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Sametime Proxy. A quick introduction based on our experience.

We are currently rewriting our product IM-Support from the old Sametime Links to Sametime Proxy.
We do this for a couple of good reasons, all of the concerning the jar file dependencies:
1. We need to bother with signing the jar files ourself every time we make an update.
2. Even then, the first time the user visits, they will get a un-nice pop-up asking if they trust the signer (suspicious people here would click no, which will make our solution not work at all :'( )
3. Java's virtual machine was a fantastic step towards rich web experience when it first came out, but with the introduction of iOS, Android and the like, loading a jar file in a web page is simply a no go today.

The new STProxy way gives you three choices of interacting with Sametime on a web page ;
DOJO-Widgets, Base component and REST API. What to choose?
As all other choices in life, I will say, it depends on your situation and needs.

Easy to use, easy to embed, hard to control.

These are premade chunks of code that allows you to "embed and forget". You almost just add eg. a <div dojoType="sametime.Awareness"></div>, and an awareness block pops up on your html page, where you can change your status.
The same nice small widgets are available for live names, chats, whole web client, business cards etc.
The problem here is if you want to have control over the chat flow, ie. intercept certain parts of personal information, or make other things on the page react to certain messages.
But if you just want a chat on your site, or an indication of whether or not a certain employee is online, then this is definitely the way to go!

Base Components:
(not quite so) easy to use, time consuming to embed, easier to control (once you learn your way through the API)

Since we have developed our own user interface (UI), we didn't want to let go of all the "handles" that the old STLinks gave us. So for us, this is the way to go.
The Base Components is a wrapper around the REST API, and provides an easier way of communicating with the Sametime server without using IBM's Widgets.
The documentation states this about the Base Components (going bottom up, from REST to widget):
"The next layer up is the API referred to as the Base Components. These are a set of JavaScript classes that simplify the interface to Sametime, providing all of the features of the REST API in an much more easily used package. This layer is deliberately kept as lightweight as possible. However, while all of the communications functionality is made available, the Base Components do not provide any user interface functions. These are discussed in Chapter 3."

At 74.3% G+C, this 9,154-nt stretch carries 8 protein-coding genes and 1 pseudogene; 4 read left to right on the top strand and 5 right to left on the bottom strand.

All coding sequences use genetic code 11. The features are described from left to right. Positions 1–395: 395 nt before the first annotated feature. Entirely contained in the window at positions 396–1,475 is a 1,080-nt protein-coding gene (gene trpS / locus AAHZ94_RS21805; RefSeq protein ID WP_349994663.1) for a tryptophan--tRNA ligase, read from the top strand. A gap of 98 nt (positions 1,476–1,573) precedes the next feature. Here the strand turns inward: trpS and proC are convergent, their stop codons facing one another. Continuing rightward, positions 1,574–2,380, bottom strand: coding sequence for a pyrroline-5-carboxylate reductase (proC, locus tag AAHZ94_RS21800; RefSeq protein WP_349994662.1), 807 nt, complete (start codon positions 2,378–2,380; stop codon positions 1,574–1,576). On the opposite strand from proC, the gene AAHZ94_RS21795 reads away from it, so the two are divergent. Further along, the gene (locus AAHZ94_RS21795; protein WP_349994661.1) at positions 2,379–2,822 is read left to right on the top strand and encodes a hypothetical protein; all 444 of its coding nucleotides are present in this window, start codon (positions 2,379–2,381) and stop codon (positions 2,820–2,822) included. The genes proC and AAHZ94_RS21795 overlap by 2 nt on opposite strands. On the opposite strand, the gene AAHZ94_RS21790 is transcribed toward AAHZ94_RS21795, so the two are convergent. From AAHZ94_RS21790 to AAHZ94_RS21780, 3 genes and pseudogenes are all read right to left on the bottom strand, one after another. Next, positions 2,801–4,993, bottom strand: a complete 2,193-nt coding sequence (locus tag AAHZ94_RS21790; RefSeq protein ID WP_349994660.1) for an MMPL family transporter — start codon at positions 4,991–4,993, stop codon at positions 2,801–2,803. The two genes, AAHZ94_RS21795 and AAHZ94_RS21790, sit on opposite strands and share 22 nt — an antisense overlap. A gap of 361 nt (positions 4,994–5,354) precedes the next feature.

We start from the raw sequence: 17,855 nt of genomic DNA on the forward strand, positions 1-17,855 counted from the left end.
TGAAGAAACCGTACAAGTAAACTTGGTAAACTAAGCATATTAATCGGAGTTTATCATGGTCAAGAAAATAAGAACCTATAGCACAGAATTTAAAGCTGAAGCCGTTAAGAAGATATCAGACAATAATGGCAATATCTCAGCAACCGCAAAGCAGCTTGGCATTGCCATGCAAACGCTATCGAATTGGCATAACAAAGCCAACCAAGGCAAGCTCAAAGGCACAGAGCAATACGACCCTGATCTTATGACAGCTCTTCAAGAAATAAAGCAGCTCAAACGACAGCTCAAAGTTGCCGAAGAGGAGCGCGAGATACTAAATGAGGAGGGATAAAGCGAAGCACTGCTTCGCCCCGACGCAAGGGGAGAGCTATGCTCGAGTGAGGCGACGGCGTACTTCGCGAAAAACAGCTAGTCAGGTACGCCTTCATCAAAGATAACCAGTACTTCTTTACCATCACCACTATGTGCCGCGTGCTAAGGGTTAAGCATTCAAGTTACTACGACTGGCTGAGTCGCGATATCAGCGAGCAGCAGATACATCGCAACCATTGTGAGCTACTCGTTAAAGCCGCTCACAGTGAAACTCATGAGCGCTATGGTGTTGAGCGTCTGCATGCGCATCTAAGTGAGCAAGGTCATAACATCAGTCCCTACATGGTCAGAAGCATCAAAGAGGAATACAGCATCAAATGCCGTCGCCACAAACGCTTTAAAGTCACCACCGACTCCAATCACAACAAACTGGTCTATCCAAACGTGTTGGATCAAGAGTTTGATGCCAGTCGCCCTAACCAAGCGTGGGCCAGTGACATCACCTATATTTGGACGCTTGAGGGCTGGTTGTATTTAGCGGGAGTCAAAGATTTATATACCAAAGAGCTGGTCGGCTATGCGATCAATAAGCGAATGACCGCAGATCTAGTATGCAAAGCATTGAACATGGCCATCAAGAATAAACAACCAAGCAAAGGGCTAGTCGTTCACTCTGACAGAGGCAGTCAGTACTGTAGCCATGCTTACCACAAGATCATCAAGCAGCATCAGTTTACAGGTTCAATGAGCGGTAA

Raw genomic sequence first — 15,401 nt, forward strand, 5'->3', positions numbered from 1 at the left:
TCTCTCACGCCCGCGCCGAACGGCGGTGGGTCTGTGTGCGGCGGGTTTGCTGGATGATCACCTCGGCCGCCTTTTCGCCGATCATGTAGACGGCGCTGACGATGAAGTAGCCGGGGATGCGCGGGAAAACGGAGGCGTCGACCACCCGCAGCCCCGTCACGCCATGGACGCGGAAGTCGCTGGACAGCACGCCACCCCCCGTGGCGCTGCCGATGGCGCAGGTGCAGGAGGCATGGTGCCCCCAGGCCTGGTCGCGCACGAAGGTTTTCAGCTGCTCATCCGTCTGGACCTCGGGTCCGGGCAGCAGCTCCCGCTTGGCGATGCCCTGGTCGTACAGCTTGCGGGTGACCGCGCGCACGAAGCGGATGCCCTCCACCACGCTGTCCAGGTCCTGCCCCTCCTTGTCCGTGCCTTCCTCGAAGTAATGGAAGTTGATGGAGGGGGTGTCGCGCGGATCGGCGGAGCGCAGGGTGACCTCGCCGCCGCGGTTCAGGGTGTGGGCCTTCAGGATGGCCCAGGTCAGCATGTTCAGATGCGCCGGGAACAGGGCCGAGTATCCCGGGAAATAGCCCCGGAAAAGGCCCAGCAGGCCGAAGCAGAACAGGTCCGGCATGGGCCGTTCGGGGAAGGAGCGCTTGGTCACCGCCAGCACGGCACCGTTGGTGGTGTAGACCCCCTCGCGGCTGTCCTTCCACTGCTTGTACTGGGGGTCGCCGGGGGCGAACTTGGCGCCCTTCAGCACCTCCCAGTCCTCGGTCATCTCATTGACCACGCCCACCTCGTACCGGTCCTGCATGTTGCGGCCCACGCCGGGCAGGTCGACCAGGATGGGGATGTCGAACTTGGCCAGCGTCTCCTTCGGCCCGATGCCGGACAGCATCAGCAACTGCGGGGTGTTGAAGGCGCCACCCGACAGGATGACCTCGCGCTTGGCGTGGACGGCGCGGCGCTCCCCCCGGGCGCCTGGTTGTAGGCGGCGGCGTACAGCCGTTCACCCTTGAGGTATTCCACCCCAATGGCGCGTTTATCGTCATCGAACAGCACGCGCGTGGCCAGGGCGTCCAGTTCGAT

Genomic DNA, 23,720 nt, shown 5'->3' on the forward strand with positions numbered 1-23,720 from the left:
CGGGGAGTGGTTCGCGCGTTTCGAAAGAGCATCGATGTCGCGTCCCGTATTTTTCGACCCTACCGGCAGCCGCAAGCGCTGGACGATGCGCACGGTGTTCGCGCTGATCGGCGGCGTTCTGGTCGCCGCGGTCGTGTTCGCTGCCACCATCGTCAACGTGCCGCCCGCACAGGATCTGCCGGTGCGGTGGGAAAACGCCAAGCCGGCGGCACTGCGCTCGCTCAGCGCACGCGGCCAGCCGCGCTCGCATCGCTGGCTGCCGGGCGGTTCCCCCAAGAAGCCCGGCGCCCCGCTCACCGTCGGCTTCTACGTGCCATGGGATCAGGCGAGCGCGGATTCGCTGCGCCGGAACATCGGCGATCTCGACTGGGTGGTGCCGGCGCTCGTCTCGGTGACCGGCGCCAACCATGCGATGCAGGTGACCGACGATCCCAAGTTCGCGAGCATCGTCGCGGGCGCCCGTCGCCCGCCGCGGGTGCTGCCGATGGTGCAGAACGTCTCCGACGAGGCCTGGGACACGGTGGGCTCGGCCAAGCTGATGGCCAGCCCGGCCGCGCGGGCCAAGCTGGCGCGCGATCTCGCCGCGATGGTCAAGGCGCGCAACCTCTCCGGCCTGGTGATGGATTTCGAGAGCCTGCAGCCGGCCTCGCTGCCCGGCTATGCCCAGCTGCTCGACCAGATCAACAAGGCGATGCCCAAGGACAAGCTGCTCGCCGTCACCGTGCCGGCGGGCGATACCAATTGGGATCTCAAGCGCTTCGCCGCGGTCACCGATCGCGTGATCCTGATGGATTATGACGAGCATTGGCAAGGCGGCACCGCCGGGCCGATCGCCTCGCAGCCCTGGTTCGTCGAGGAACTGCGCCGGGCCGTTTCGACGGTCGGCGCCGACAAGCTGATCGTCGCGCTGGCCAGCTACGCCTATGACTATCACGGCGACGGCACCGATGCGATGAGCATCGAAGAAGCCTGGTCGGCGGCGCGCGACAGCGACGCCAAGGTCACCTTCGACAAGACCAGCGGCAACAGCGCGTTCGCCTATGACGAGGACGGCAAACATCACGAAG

A thing to remember about the Base Components is that this statement is not quite true; while you cannot use the Widgets, the Base Components can still trigger a widget pop-up to be displayed.
This is quite a hurdle to come across, and I will be posting another entry on the Base Components themselves in a little while.
But with Base Components you now have all the controls you need, by either connecting to the standard methods of Base Components, or by simply replacing them.

With the REST API, everything is on you, even the hard work:).

REST is basically just an API on the server. Both Base Components and the Widgets use REST under the hood for communication.
While it is always nice to have several ways of doing the same thing, I can only imagine very limited usage of the bare and naked REST API.
By going directly down to the core of the communication, you have total control, and you therefore have the possibility of implementing only the functions you need, and therefore minimising the load time of the client.
The downside is that you really need to do everything yourself; Sending the AJAX calls to the chatserver, managing the HTTP long poll (also known as BOSH), GUI etc.

I our particular situation, the choice fell on Base Components. It gives us the right balance between control and ease.
What you shall choose, depends deeply on your demands for the implementation, but i hope that you gained a little more knowledge on the topic after reading this entry.
A big thanks to Carl Tyler for his blog posts, and endless answers on developerWorks.



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